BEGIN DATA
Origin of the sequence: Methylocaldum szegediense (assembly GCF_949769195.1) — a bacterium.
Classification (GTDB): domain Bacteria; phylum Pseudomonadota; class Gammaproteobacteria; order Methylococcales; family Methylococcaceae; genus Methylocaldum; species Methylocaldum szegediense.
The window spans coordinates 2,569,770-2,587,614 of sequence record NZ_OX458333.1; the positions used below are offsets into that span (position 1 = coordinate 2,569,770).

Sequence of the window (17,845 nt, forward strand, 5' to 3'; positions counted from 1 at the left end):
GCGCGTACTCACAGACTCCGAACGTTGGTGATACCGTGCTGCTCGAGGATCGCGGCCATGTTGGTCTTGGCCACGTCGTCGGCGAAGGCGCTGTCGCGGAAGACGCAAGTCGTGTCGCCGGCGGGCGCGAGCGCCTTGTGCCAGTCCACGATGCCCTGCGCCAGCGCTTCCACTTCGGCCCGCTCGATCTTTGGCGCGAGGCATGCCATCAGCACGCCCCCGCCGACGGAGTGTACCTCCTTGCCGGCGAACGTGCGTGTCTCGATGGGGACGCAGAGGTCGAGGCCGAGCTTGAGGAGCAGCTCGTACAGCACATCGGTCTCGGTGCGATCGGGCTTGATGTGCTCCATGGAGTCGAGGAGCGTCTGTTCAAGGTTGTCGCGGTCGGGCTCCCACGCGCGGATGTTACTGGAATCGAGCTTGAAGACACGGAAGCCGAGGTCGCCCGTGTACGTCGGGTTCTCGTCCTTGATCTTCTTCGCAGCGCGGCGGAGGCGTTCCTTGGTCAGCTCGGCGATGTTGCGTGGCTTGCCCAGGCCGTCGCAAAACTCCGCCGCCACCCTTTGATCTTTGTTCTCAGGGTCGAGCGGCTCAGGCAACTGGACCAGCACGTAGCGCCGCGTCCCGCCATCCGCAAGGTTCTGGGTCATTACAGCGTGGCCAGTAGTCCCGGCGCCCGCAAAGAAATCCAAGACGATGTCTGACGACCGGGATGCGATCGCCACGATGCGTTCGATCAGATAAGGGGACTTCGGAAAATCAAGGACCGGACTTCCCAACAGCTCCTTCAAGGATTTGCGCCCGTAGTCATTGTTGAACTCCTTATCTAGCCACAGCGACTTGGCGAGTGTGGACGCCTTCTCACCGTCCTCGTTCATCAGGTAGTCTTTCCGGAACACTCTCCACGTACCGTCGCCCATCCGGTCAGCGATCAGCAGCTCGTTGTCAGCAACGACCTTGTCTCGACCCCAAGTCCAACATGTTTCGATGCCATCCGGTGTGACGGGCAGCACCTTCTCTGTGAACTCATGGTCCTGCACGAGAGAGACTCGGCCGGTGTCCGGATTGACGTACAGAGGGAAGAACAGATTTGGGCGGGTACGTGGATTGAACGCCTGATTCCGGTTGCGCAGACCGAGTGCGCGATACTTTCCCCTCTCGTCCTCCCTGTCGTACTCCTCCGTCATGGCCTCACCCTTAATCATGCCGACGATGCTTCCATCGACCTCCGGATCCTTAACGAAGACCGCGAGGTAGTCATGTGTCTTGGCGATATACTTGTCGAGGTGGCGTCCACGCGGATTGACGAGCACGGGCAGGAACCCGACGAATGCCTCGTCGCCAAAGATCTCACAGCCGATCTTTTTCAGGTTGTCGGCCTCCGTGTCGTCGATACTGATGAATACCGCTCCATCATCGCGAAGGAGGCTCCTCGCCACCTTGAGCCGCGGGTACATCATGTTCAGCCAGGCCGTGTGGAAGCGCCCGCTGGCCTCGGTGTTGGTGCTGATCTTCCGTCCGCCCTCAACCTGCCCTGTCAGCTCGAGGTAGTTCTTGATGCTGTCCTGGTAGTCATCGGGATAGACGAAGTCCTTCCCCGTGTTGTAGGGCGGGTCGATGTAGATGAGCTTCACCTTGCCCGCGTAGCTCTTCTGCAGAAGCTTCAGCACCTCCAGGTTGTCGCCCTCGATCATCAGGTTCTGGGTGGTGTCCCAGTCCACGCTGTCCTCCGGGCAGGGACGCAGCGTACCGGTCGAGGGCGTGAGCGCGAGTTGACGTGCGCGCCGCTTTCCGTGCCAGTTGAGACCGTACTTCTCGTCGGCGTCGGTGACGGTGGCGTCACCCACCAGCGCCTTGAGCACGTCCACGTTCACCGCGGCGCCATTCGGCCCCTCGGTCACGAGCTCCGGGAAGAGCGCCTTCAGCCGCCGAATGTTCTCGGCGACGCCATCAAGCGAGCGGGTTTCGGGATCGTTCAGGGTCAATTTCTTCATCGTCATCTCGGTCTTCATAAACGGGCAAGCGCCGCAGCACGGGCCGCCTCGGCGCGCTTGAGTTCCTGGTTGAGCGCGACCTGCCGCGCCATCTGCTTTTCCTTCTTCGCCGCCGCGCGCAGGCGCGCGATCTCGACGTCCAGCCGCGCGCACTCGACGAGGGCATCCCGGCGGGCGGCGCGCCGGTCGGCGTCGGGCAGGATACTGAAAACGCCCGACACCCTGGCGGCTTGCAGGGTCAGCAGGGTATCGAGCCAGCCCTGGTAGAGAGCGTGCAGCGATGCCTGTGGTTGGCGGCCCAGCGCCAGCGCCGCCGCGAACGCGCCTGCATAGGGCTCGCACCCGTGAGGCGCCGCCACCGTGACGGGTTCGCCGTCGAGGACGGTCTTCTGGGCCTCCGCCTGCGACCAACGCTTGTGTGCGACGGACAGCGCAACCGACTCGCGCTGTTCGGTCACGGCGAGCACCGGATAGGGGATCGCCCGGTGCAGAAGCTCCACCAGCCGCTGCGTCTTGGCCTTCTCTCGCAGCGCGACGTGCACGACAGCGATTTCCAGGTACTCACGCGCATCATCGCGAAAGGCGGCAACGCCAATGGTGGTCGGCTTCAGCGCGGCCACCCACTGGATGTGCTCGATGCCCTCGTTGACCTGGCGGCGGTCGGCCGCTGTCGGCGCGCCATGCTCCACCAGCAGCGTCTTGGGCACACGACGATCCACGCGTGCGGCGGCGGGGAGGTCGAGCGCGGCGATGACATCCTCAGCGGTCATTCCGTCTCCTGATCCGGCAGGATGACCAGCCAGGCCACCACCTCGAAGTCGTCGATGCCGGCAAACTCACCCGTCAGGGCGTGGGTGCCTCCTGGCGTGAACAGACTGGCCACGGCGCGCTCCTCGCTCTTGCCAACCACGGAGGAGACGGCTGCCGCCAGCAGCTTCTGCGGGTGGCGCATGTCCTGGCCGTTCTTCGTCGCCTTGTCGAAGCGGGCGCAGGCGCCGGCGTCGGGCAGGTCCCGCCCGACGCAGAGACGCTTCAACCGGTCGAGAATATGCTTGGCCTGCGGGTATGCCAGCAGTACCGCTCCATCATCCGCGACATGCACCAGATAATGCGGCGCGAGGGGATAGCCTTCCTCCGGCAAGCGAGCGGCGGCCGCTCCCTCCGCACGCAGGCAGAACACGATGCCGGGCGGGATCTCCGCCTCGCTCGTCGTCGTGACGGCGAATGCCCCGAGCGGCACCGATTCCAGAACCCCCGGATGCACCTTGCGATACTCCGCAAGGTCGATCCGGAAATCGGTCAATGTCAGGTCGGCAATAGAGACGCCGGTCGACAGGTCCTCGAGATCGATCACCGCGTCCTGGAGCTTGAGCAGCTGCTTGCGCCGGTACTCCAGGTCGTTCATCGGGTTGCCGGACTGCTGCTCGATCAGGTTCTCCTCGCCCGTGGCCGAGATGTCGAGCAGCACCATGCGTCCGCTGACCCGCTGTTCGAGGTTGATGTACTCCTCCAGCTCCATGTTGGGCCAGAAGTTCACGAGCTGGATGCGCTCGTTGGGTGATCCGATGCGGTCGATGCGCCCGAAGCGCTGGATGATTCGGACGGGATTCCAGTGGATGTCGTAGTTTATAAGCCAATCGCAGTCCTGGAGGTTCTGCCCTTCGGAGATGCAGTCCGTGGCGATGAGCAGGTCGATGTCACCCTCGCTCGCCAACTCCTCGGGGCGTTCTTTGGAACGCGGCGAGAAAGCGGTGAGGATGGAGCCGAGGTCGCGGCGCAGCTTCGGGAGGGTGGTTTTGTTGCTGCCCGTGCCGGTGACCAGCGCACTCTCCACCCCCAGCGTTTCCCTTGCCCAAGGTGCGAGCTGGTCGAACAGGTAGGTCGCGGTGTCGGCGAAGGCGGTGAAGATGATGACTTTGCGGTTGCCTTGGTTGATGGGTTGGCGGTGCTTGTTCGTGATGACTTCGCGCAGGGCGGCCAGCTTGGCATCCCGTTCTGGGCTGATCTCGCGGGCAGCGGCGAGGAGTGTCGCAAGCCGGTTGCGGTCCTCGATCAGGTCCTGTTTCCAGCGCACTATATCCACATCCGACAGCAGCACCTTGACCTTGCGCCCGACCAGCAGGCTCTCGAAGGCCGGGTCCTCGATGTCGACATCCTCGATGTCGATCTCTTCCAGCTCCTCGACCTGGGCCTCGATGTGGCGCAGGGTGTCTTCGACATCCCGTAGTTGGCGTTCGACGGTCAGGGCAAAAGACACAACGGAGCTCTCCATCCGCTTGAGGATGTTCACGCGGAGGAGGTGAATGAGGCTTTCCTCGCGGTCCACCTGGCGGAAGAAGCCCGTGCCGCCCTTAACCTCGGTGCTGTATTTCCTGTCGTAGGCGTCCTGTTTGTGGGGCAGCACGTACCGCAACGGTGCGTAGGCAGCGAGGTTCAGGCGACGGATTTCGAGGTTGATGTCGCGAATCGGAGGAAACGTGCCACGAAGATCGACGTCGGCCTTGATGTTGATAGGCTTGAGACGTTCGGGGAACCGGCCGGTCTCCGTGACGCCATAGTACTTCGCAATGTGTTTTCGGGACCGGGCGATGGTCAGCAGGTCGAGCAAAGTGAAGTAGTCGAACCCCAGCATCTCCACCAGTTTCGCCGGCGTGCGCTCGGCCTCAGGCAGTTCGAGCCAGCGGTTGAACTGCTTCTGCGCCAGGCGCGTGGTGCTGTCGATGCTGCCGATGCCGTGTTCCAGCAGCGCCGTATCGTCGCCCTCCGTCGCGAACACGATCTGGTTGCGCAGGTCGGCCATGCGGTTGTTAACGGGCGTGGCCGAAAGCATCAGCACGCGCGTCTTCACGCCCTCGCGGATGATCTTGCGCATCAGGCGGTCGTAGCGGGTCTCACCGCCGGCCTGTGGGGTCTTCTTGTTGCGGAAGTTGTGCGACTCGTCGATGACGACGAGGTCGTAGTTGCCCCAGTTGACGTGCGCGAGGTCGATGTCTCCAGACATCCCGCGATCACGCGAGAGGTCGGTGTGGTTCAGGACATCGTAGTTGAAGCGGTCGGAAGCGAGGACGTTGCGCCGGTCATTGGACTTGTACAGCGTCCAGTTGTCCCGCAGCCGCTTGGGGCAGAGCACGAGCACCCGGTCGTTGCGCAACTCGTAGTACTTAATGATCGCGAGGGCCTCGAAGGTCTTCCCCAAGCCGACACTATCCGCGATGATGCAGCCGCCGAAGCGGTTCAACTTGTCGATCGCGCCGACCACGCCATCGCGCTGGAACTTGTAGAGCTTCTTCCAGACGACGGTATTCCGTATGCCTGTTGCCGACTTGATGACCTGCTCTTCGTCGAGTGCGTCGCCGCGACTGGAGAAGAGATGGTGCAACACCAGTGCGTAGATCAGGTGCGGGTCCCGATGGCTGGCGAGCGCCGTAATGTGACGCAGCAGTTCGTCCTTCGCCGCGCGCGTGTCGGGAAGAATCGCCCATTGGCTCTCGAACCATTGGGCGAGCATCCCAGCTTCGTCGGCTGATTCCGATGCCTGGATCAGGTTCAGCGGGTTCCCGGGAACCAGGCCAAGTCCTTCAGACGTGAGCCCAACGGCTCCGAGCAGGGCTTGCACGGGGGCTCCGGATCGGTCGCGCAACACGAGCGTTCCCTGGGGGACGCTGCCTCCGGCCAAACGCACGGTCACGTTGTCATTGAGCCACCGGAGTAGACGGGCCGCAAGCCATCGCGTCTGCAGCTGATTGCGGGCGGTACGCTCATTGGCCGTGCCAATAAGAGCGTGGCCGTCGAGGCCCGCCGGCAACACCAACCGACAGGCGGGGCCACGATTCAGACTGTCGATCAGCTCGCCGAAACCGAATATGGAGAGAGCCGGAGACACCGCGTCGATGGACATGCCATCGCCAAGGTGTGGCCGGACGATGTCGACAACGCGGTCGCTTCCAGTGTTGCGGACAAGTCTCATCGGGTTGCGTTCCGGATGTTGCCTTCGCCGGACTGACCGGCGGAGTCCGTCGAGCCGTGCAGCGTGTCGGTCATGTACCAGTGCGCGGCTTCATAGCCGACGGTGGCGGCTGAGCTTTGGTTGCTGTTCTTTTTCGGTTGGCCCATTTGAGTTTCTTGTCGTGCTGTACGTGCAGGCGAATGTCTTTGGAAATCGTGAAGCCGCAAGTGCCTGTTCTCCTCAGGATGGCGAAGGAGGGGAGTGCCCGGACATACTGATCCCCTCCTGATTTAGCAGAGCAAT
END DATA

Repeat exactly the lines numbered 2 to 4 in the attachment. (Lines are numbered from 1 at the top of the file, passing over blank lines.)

Classification (GTDB): domain Bacteria; phylum Pseudomonadota; class Gammaproteobacteria; order Methylococcales; family Methylococcaceae; genus Methylocaldum; species Methylocaldum szegediense.
The window spans coordinates 2,569,770-2,587,614 of sequence record NZ_OX458333.1; the positions used below are offsets into that span (position 1 = coordinate 2,569,770).

Sequence of the window (17,845 nt, forward strand, 5' to 3'; positions counted from 1 at the left end):